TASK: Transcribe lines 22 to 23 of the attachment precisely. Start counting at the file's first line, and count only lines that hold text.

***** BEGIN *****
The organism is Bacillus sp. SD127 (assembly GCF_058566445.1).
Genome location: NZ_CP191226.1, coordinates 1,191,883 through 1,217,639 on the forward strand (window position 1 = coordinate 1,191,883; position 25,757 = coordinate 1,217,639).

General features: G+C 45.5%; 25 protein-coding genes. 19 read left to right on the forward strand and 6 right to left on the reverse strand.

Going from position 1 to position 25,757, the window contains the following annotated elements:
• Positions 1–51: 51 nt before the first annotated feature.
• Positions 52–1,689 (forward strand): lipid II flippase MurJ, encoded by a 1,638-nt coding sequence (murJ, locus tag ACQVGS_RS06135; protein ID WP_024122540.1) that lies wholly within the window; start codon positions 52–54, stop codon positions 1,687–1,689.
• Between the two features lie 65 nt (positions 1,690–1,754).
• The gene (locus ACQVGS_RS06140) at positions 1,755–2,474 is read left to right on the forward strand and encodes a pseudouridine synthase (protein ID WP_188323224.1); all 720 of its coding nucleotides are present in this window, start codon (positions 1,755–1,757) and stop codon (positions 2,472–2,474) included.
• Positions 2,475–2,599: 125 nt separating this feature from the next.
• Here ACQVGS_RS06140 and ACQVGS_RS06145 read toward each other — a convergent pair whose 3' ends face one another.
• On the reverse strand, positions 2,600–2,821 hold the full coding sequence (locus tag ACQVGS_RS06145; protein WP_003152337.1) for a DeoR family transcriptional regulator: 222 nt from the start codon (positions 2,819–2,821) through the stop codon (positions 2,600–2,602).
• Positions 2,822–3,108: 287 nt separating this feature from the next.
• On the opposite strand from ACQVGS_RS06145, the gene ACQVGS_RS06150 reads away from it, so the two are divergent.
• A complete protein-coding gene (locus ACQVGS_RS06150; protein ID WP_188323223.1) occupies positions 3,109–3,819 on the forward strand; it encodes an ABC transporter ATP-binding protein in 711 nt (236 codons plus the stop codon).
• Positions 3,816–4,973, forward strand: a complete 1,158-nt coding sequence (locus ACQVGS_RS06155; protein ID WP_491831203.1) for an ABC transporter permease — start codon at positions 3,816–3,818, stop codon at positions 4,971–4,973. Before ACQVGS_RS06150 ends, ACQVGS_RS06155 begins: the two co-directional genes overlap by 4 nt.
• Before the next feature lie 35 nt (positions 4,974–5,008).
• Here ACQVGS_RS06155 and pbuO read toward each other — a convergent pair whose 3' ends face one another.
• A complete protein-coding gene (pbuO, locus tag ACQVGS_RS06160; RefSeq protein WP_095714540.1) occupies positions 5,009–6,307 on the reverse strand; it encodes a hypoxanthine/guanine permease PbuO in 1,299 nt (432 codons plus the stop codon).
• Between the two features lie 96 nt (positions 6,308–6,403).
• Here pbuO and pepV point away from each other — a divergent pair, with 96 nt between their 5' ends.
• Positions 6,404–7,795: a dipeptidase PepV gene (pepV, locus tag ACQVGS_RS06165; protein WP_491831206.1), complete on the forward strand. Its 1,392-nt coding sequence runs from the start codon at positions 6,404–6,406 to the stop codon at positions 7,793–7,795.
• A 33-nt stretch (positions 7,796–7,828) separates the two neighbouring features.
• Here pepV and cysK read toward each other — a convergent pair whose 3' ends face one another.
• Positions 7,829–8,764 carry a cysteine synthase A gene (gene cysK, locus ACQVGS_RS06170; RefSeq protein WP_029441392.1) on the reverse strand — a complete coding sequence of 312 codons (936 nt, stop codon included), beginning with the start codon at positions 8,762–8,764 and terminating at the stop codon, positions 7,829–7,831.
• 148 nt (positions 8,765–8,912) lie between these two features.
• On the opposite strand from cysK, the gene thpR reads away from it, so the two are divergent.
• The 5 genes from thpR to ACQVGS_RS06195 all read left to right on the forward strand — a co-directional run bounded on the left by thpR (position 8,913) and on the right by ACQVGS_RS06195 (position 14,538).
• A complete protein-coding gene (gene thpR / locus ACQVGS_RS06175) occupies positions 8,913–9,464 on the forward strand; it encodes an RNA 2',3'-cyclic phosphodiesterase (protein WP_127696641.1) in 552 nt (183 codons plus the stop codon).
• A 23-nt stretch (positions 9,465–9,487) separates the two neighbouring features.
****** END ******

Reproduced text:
• A 33-nt stretch (positions 7,796–7,828) separates the two neighbouring features.
• Here pepV and cysK read toward each other — a convergent pair whose 3' ends face one another.